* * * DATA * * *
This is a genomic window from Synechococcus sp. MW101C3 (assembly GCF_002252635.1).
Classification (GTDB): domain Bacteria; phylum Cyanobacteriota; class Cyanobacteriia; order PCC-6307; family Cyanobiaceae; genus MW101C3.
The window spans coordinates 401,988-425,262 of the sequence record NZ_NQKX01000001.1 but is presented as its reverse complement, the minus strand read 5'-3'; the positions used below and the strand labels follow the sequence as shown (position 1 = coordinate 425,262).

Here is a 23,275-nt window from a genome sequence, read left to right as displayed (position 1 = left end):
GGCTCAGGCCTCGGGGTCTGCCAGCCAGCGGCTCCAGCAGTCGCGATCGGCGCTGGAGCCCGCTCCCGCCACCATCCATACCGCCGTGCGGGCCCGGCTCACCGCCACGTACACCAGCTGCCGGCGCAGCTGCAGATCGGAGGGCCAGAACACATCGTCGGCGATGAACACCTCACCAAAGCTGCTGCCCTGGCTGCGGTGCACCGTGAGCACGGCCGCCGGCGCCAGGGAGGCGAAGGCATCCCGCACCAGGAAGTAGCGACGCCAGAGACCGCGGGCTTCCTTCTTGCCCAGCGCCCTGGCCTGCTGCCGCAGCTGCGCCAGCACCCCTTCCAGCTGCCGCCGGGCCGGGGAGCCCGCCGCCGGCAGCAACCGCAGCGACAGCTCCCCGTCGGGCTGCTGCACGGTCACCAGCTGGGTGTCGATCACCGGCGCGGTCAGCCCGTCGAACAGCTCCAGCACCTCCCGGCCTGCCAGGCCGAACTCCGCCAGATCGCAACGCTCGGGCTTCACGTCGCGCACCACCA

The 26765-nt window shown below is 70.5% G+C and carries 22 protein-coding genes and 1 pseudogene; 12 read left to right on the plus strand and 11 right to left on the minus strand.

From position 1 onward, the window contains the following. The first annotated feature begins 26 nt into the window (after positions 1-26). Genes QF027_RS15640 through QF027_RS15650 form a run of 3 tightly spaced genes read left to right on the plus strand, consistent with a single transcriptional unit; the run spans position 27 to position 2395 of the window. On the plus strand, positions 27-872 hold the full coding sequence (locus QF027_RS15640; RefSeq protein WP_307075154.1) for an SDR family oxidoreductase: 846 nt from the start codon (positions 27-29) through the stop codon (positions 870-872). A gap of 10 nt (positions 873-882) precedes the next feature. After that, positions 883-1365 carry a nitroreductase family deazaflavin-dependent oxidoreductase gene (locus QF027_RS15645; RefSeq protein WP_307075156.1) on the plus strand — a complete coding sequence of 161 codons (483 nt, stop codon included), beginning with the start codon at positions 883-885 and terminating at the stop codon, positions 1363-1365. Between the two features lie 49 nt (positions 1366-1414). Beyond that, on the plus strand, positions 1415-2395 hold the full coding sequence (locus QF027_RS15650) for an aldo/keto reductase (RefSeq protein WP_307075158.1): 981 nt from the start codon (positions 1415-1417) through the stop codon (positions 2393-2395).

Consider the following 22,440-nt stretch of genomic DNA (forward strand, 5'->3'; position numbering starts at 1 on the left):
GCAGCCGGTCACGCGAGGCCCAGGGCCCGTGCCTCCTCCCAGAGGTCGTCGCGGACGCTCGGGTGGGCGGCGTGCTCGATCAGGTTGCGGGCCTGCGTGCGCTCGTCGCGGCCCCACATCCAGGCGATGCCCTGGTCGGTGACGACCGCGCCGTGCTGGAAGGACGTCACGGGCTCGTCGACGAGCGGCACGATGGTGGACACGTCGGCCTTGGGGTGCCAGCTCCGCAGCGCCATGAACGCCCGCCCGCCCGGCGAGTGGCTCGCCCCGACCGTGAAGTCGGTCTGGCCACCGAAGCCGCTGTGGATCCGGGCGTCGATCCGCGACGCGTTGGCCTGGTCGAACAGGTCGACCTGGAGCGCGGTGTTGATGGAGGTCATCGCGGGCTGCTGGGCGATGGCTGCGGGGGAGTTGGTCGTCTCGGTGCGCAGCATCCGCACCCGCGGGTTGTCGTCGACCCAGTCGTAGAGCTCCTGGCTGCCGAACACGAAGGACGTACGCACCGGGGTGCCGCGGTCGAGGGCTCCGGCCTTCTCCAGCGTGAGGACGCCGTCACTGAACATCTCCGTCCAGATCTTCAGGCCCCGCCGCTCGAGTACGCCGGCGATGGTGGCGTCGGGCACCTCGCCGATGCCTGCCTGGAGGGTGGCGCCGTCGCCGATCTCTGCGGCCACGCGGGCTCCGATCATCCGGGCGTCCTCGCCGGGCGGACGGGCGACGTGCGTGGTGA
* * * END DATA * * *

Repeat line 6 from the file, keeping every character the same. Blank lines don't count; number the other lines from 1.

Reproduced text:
The 26765-nt window shown below is 70.5% G+C and carries 22 protein-coding genes and 1 pseudogene; 12 read left to right on the plus strand and 11 right to left on the minus strand.